In general, there are three categories that are regarded as the most important criteria:

  1. Cost
  2. Operating environment and the associated environmental resistance of the matrix, and
  3. Mechanical properties

Factors Influencing Thermoplastic Resin Selection
Factors Influencing Thermoplastic Resin Selection

For the operating environment, concerns are generally items like operating temperature and exposure to sun, water and chemicals. For mechanical properties, items like strength, stiffness, and toughness are important features. It does need to be noted that the mechanical properties of the thermoplastic composite are influenced not only by the choice of the matrix polymer but also by the reinforcing fiber and the interface between the matrix and the reinforcement.

The use of such resins is a requirement to make thermoplastic composites economically feasible in such applications.


For high volume applications, such as automotive uses, the cost of the thermoplastic resin is a key consideration. Thus, resins that have a low relative cost, such as polypropylene and polyamide are often the resin choice for these type of applications. However, the environmental considerations are also an important factor in making the decision as to which of the engineering thermoplastics should be used in a particular high volume application.

For example, polyamides are sensitive to moisture in the environment and can undergo degradation and a subsequent loss in mechanical properties if there is a large quantity of water present. Thus, if the use conditions present a situation in which moisture is an issue, polyamides would not be a good choice for the thermoplastic polymer to utilize. Instead, in that case, polypropylene, which is not sensitive to the presence of water, would be a better choice for the polymer in the thermoplastic composite.

Summarizing the information provided in this guide, then, the major driving force for the selection of a particular thermoplastic resin in thermoplastic composites is the desired application for which the final composite will be utilized.

Operating Environment

Even within the class of high volume applications, the operating environment for the thermoplastic composite is a significant factor in the choice of the the appropriate matrix resin. Thus, if moisture or solvent resistance is required in the desired application, the resin features in that regard must be considered. For example, polyamide resins are sensitive to moisture in the operating environment and the performance of such resins will be dependent on the surrounding conditions. For high volume applications that require a resin that is not sensitive to moisture effects, polyolefins, such as polypropylene and polyethylene are reasonable choices.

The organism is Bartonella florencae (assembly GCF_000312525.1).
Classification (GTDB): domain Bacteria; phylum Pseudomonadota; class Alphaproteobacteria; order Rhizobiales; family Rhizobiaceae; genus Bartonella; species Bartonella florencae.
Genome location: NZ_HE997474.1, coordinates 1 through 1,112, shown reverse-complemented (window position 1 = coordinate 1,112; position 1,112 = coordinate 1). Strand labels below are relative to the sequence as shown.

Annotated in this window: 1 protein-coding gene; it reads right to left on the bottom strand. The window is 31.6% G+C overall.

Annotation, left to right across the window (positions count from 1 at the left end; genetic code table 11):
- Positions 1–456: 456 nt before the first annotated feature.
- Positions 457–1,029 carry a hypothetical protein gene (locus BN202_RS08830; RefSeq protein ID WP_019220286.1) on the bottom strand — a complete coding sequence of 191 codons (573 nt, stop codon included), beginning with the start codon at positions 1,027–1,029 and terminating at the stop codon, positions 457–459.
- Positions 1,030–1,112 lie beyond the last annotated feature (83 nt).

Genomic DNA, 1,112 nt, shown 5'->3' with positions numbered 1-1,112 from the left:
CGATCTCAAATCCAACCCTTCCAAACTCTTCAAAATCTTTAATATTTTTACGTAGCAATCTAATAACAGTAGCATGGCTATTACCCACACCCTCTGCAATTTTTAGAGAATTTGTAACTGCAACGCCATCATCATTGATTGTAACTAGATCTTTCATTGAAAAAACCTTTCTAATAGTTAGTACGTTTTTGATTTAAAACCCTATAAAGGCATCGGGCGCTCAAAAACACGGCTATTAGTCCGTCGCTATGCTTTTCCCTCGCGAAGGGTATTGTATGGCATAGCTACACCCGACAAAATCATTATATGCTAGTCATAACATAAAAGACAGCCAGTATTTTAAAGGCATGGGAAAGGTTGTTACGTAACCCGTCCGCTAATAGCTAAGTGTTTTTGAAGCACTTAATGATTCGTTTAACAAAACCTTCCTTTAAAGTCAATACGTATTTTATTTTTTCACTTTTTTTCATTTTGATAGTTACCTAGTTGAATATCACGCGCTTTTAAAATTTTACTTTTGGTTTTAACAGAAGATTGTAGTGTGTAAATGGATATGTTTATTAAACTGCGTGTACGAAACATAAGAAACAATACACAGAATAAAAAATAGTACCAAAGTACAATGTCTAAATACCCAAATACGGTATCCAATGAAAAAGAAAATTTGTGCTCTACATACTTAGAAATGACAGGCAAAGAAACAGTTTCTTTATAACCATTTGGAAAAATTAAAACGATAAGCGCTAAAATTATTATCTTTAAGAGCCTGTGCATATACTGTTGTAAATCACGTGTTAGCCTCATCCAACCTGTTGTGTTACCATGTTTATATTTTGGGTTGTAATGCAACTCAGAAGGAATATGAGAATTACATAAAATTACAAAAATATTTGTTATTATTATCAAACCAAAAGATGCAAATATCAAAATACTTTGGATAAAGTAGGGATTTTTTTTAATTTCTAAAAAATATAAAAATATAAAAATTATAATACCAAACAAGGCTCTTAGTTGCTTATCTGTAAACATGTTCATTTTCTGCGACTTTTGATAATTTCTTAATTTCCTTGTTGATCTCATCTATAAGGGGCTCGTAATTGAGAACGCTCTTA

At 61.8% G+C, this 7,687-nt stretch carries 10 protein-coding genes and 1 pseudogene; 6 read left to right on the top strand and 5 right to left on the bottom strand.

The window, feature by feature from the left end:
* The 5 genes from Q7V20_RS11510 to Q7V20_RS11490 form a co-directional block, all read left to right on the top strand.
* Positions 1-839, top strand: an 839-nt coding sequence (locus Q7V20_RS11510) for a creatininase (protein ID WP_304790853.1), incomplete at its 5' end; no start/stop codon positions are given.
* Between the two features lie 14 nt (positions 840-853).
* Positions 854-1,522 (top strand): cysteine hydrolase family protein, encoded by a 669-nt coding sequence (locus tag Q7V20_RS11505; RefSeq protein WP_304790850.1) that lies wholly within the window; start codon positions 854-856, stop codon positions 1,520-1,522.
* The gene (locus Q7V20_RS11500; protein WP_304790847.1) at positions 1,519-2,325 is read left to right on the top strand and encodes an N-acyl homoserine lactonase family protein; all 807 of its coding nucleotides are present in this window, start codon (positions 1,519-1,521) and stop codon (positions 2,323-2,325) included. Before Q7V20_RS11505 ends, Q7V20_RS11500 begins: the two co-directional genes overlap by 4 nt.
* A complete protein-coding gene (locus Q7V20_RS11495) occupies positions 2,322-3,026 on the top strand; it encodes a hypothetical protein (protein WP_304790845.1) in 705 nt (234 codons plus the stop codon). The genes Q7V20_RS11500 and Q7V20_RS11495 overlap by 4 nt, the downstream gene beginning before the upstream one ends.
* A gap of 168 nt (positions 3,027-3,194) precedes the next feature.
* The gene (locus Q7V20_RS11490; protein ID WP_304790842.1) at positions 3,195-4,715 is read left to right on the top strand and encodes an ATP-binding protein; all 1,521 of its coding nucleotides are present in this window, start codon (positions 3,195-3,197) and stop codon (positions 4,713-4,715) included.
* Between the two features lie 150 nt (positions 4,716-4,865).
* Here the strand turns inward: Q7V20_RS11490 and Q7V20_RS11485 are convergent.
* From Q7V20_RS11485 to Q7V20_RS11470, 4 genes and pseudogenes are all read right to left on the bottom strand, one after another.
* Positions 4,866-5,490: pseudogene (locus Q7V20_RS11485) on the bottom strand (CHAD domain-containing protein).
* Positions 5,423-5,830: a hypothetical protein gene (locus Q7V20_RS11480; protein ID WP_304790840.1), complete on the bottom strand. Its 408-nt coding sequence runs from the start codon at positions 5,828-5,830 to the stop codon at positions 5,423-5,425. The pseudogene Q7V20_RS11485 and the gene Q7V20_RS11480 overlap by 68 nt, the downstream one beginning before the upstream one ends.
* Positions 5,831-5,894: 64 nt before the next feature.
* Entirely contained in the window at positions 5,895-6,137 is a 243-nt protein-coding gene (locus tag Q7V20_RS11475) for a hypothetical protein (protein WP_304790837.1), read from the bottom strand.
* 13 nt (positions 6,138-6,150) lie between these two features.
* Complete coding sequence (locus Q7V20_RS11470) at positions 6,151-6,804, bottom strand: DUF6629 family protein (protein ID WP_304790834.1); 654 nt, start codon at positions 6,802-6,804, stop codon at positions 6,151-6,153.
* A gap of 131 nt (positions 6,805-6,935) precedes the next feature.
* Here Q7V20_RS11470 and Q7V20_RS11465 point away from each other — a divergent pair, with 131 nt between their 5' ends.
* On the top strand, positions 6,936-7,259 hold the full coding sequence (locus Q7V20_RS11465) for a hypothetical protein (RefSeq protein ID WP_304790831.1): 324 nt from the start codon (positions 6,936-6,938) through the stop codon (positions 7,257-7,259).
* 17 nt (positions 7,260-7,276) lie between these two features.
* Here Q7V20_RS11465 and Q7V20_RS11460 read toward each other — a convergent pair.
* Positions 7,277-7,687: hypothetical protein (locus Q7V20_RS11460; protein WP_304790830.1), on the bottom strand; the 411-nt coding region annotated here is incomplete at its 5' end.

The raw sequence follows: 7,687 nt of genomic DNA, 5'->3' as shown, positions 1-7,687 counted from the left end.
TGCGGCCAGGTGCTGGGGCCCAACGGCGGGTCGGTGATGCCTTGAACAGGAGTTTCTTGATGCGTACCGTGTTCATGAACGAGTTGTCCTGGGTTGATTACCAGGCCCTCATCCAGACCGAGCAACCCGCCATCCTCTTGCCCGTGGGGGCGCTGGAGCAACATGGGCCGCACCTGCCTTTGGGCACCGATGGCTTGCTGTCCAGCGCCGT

Related Read: Advancing polyolefin composites for new applications »


Another factor that will determine the choice of the correct thermoplastic resin to use in the thermoplastic composite is the intended use temperature for the finished part. Thus, while resins such as polypropylene and poly(butylene terephthalate) offer low cost, their temperature performance is quite low. Therefore, they would not be the resin of the choice for applications that involve temperatures above about 100°C.

On the other hand, the high temperature thermoplastics, such as PEEK and PEI, can be used for applications that require high temperature performance. The potential negative of the use of such resins, however, is their relatively high cost compared to resins such as polypropylene and polyamides. The high cost of these resins will limit their use to more specialty type applications such as aerospace uses.

As has been shown in this guide, different resins are useful over different temperatures. The selection of the appropriate resin for the desired use temperature will help guarantee the success of the product in its application.

The following Table summarizes some of the key current composite applications for several of the resins:

Resin Aerospace
Under the
Structural Medical
PP    x  x  
PA6      x  
PEI  x      x
PEKK  x      x
PEEK  x      
PA12      x  
PBT    x  x  
PPS  x    x  
 Composite Applications for Various Resins

The information contained in this Table shows that the lower cost resins, such as PP, are utilized in high volume automotive applications while the higher cost, high temperature thermoplastics find specialty applications in the aerospace and medical applications.

As additional applications are developed for thermoplastic composites, it will continue to be necessary to define the correct resin for utilization as the matrix material. The rules that have been provided here can be used as the basis for the selection criteria. In that way, there will be a greater likelihood of the successful implementation of the composite material in its desired utilization.

Reach Faster Higher Heat Resistance with your Thermoplastic Composite Materials

Talk to Mark DeMeuse where he will share how to reach higher heat resistance with your thermoplastic composite materials by learning to improve your filler/polymer interface properties. He will also help you tailor surface properties (fiber sizing, use of coupling agents, reactive functionalization…) for high-temperature applications (automotive, aircraft, electronics…) thereby improving HDT, strength & fracture toughness.

Thermoplastics Composites Interface Optimization for High Heat Applications